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Bob Hart’s recipe for Char-Grilled Chicken

Article image for Bob Hart’s recipe for Char-Grilled Chicken


In assessing all the new barbecued chicken dishes emerging from Aussie barbecues – something I have been busily (and greedily!) doing over winter – citrus-spiced grilled chooks have emerged as clear winners.

And if there is a barbecue pattern emerging this Spring, it is that – as with the steaks we discussed last week – it is the quality of the meat that will establish the success or otherwise of all dishes. So seek out a farm-raised, free-range chook from your butcher, and avoid anything sealed in a plastic bag, which will be boring. And go for a large one – say, a size 20 (2kg).

In this dish, the chickens are simply butterflied, knocked into two halves, and then placed in a lively citrus marinade for a minimum of several hours but, ideally, overnight. The chooks are then quickly grilled and enthusiastically eaten. Try this:

Make a marinade by blitzing, in a blender or food processor, a chopped, red onion with five chopped garlic cloves, a cup of fresh orange juice, another of fresh lime juice, 2 tbs dried oregano, 2 tsp ground cumin and a cup of lightly packed coriander leaves with their tender stems. Add one or two hot, fresh chillies or a generous pinch of chilli flakes if you enjoy a bit of heat, but this is optional. Add 2 tbs EV olive oil and season with sea salt and freshly ground black pepper. Put at least half a cup of this aside and use it to baste the cooking chicken.

Butterfly your chook of choice by cutting along either side of the backbone and removing it, along with the neck at one end and the pointy bit at the other. Now, split the bird through the breastbone, giving you two, neat halves.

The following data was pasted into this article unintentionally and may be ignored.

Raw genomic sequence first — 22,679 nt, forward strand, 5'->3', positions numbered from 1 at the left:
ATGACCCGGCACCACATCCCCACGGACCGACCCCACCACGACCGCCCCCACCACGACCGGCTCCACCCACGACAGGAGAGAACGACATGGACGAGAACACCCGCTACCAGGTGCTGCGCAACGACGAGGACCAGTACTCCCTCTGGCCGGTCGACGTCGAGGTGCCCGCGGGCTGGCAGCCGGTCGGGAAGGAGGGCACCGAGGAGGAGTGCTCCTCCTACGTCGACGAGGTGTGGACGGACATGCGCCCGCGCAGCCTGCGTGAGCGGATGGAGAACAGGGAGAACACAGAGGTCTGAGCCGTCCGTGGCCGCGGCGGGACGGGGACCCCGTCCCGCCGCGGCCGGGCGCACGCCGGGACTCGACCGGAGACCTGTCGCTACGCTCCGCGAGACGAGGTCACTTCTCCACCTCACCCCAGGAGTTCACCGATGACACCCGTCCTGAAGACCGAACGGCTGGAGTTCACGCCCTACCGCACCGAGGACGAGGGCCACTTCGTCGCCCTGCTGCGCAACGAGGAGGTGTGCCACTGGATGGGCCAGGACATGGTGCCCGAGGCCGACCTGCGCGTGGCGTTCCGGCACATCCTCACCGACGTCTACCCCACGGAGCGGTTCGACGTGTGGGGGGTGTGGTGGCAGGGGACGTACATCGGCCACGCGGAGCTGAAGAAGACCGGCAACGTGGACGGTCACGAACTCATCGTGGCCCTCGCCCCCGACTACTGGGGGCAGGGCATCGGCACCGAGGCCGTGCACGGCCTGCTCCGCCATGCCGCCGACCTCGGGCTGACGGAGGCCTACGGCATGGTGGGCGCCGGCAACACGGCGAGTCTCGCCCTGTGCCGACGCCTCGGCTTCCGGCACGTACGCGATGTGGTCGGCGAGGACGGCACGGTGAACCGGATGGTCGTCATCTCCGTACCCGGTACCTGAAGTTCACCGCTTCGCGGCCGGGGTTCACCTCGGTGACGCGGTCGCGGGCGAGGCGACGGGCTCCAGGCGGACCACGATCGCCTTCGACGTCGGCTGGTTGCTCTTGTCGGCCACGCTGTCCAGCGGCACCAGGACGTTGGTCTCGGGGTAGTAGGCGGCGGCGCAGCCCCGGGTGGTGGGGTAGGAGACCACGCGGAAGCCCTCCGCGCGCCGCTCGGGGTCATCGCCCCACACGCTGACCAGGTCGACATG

Prick the skin of these with a sharp fork or skewer, and place them in a large, resealable plastic bag. Pour the marinade over them. Close the bag, excluding most of the air, and work the chicken halves to ensure they are well coated with the marinade. Refrigerate.

Prepare a hot (200C) grill. Add a few pieces of hickory or pecan to the fire if you are cooking over charcoal, and place the chicken halves, skin down, on the grill. Cover.

After about 10 minutes, baste with the marinade (still skin side down) and turn each piece through 90 degrees. After another 10 minutes, baste again with the remaining marinade and flip the chicken. After another 10 minutes, baste again and turn through 90 degrees. And after a final 10 minutes, baste the chicken again and, if you think it needs it, flip over. You can reduce the grill temp slightly if you feel your chook is getting too dark,

By this time, the internal temperature of the chicken should be reading, in the thickest part of the leg or thigh, around 75-80C. And if not, continue to cook and monitor until that temperature is achieved.

Finally, rest the chicken for 20 mins at least, loosely tented in foil, before jointing and serving the pieces with fresh lime wedges to squeeze over the golden bird.




Peter 'Grubby' Stubbs